A. Concentrated storm water runoff from BMPs to wetlands shall be converted to diffuse flow before the runoff enters a wetland in order to protect the natural hydrology, hydroperiod, and wetland flora. The flow shall be released such that no erosion occurs down slope. Practices such as level spreaders, vegetative buffers, infiltration basins, conservation of forest covers, and the preservation of intermittent streams, depressions, and drainage corridors may be used to maintain the wetland hydrology.
B. If the applicant proposes to discharge to natural wetlands, a hydrological analysis shall be preformed to demonstrate that the proposed discharge matches the pre-development hydroperiods and hydrodynamics.
(b) Storm Water Conveyance Design Criteria. All storm water management practices shall be designed to convey storm water to allow for the maximum removal of pollutants and reduction in flow velocities. This shall include but not be limited to:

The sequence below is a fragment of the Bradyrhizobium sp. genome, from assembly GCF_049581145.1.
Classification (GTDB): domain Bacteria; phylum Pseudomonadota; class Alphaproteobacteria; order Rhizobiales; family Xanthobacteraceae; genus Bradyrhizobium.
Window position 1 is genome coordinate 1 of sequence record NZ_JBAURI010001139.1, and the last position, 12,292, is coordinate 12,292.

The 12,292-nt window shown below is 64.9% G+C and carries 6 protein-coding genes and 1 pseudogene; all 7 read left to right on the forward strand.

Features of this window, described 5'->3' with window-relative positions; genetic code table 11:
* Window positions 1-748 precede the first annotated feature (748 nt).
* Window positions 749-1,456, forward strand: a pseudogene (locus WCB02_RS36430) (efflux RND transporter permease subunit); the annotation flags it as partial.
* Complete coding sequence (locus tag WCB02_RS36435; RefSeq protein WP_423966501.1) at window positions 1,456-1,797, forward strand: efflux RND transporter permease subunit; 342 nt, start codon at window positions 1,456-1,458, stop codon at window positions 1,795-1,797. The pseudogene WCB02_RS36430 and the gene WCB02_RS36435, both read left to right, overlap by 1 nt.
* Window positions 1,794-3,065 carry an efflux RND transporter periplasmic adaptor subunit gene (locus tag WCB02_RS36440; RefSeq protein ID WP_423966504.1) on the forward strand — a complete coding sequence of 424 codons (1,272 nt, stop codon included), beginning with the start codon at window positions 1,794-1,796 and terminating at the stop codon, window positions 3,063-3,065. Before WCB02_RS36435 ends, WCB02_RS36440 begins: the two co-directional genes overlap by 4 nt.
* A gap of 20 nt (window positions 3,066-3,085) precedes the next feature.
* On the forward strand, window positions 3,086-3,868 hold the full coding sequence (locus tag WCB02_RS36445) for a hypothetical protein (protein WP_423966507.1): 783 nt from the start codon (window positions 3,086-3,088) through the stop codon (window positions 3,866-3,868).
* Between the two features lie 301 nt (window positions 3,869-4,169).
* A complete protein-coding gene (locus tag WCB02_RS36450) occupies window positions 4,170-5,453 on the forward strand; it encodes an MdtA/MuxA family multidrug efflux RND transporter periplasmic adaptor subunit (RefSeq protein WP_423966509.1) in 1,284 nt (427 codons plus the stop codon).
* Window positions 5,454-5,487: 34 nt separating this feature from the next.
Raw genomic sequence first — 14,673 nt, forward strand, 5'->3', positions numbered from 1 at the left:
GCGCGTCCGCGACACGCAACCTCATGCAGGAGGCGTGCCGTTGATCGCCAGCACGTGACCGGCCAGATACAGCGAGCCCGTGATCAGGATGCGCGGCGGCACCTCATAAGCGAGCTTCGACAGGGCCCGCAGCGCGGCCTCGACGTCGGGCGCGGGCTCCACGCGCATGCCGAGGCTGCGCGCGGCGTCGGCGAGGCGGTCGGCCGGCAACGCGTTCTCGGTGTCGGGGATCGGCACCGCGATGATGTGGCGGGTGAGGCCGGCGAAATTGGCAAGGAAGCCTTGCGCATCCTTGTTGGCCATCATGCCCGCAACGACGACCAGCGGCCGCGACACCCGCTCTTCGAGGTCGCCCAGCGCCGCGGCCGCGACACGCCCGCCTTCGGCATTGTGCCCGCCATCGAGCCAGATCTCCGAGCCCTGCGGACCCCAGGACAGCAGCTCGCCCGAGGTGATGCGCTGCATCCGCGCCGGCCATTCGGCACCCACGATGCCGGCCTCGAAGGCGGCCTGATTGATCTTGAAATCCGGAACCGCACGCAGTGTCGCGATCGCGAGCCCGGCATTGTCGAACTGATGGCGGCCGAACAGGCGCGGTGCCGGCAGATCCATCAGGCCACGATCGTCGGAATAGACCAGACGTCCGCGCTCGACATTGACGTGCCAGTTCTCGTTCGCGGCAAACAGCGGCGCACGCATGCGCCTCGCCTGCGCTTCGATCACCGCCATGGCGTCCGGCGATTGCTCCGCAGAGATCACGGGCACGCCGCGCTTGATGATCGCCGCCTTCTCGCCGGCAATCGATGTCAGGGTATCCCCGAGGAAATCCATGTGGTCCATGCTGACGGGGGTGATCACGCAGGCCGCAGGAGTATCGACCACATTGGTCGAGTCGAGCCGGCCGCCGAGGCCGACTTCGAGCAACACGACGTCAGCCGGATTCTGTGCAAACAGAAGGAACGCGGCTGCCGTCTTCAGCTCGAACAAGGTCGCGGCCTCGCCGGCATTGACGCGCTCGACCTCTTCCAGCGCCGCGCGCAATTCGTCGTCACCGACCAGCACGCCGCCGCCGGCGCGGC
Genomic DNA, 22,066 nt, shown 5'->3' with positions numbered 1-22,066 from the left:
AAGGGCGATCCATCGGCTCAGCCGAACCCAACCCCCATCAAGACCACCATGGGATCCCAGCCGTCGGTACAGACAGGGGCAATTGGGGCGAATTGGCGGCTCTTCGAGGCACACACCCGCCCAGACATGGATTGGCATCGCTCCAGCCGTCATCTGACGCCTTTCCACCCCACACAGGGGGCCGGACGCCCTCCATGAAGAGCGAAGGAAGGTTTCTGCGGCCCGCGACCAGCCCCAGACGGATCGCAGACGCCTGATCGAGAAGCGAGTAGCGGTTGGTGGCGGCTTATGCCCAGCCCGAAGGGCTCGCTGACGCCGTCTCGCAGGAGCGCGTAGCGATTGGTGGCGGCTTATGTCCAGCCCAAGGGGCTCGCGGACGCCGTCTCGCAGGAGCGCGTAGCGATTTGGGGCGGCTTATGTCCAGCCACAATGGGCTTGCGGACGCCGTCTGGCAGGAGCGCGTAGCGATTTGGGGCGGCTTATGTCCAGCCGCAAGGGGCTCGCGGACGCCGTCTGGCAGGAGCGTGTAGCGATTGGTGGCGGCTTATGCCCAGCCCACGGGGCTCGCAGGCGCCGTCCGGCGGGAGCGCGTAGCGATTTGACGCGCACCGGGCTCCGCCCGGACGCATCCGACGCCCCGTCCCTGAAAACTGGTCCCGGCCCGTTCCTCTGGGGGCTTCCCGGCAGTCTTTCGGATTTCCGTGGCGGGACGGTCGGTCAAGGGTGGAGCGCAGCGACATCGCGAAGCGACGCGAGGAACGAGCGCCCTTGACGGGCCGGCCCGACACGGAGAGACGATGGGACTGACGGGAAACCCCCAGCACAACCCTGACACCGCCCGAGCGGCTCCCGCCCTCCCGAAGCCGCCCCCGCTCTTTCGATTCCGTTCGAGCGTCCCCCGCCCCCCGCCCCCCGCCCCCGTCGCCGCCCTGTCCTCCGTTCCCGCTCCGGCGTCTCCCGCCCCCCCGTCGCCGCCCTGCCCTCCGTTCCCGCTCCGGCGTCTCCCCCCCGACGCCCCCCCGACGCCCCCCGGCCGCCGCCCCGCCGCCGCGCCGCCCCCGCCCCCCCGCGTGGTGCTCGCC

(1) Stream relocation or enclosure. The City Engineer may allow the enclosure or relocation of water resources only if the applicant shows proof of compliance with all appropriate permits from the Ohio EPA, the U.S. Army Corps of Engineers, and other applicable Federal, State, and local agencies as required in this Chapter 2301, and the activity is in compliance with Chapter 2303, Erosion and Sediment Control and City Riparian and Wetland Requirements, all as determined by the City Engineer. At a minimum, stream relocation designs must show how the project will minimize changes to the vertical stability, floodplain form, channel form, and habitat of upstream and downstream channels on and off the property.
(2) Off-site storm water discharges. Off-site storm water runoff that discharges to or across the applicant’s development site shall be conveyed through the storm water conveyance system planned for the development site at its existing peak flow rates during each design storm. Off-site flows shall be diverted around storm water quality control facilities or, if this in not possible, the storm water quality control facility shall be sized to treat the off-site flow. Comprehensive Storm Water Management Plans will not be approved until it is demonstrated to the satisfaction of the City Engineer that off-site runoff will be adequately conveyed through the development site in a manner that does not exacerbate upstream or downstream flooding and erosion.